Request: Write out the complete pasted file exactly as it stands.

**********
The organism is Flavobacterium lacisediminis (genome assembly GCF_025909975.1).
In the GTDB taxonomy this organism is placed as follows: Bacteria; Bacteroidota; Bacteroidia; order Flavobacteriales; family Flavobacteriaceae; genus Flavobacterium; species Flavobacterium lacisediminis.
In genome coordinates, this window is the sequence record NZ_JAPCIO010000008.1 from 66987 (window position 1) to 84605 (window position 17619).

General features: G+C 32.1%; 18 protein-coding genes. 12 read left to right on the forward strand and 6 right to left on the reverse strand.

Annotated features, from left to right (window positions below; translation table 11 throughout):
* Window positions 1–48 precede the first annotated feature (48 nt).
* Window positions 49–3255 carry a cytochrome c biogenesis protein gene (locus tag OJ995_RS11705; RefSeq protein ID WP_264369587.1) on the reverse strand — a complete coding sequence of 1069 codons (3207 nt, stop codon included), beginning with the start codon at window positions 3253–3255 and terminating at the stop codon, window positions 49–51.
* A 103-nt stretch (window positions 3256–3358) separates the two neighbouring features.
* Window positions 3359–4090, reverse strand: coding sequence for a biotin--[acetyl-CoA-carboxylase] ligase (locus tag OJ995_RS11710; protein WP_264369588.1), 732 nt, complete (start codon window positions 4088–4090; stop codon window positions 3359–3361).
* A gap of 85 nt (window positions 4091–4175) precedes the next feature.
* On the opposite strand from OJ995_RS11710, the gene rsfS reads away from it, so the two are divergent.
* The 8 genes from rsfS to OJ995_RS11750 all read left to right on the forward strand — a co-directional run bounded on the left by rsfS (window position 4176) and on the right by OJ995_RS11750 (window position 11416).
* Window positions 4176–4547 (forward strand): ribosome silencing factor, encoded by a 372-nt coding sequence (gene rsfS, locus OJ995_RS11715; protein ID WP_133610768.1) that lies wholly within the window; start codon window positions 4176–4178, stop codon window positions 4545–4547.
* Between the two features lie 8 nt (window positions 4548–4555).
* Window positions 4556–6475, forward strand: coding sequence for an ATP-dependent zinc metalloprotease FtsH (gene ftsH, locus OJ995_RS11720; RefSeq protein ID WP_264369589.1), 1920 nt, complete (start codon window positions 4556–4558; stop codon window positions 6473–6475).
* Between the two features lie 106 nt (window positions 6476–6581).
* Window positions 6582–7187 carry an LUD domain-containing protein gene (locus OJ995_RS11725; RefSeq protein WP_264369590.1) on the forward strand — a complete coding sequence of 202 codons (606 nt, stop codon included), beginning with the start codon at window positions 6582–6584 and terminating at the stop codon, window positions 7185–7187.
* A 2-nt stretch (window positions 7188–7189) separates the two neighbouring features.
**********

The organism is Flavobacterium lacisediminis (genome assembly GCF_025909975.1).
In the GTDB taxonomy this organism is placed as follows: Bacteria; Bacteroidota; Bacteroidia; order Flavobacteriales; family Flavobacteriaceae; genus Flavobacterium; species Flavobacterium lacisediminis.
In genome coordinates, this window is the sequence record NZ_JAPCIO010000008.1 from 66987 (window position 1) to 84605 (window position 17619).

General features: G+C 32.1%; 18 protein-coding genes. 12 read left to right on the forward strand and 6 right to left on the reverse strand.

Annotated features, from left to right (window positions below; translation table 11 throughout):
* Window positions 1–48 precede the first annotated feature (48 nt).
* Window positions 49–3255 carry a cytochrome c biogenesis protein gene (locus tag OJ995_RS11705; RefSeq protein ID WP_264369587.1) on the reverse strand — a complete coding sequence of 1069 codons (3207 nt, stop codon included), beginning with the start codon at window positions 3253–3255 and terminating at the stop codon, window positions 49–51.
* A 103-nt stretch (window positions 3256–3358) separates the two neighbouring features.
* Window positions 3359–4090, reverse strand: coding sequence for a biotin--[acetyl-CoA-carboxylase] ligase (locus tag OJ995_RS11710; protein WP_264369588.1), 732 nt, complete (start codon window positions 4088–4090; stop codon window positions 3359–3361).
* A gap of 85 nt (window positions 4091–4175) precedes the next feature.
* On the opposite strand from OJ995_RS11710, the gene rsfS reads away from it, so the two are divergent.
* The 8 genes from rsfS to OJ995_RS11750 all read left to right on the forward strand — a co-directional run bounded on the left by rsfS (window position 4176) and on the right by OJ995_RS11750 (window position 11416).
* Window positions 4176–4547 (forward strand): ribosome silencing factor, encoded by a 372-nt coding sequence (gene rsfS, locus OJ995_RS11715; protein ID WP_133610768.1) that lies wholly within the window; start codon window positions 4176–4178, stop codon window positions 4545–4547.
* Between the two features lie 8 nt (window positions 4548–4555).
* Window positions 4556–6475, forward strand: coding sequence for an ATP-dependent zinc metalloprotease FtsH (gene ftsH, locus OJ995_RS11720; RefSeq protein ID WP_264369589.1), 1920 nt, complete (start codon window positions 4556–4558; stop codon window positions 6473–6475).
* Between the two features lie 106 nt (window positions 6476–6581).
* Window positions 6582–7187 carry an LUD domain-containing protein gene (locus OJ995_RS11725; RefSeq protein WP_264369590.1) on the forward strand — a complete coding sequence of 202 codons (606 nt, stop codon included), beginning with the start codon at window positions 6582–6584 and terminating at the stop codon, window positions 7185–7187.
* A 2-nt stretch (window positions 7188–7189) separates the two neighbouring features.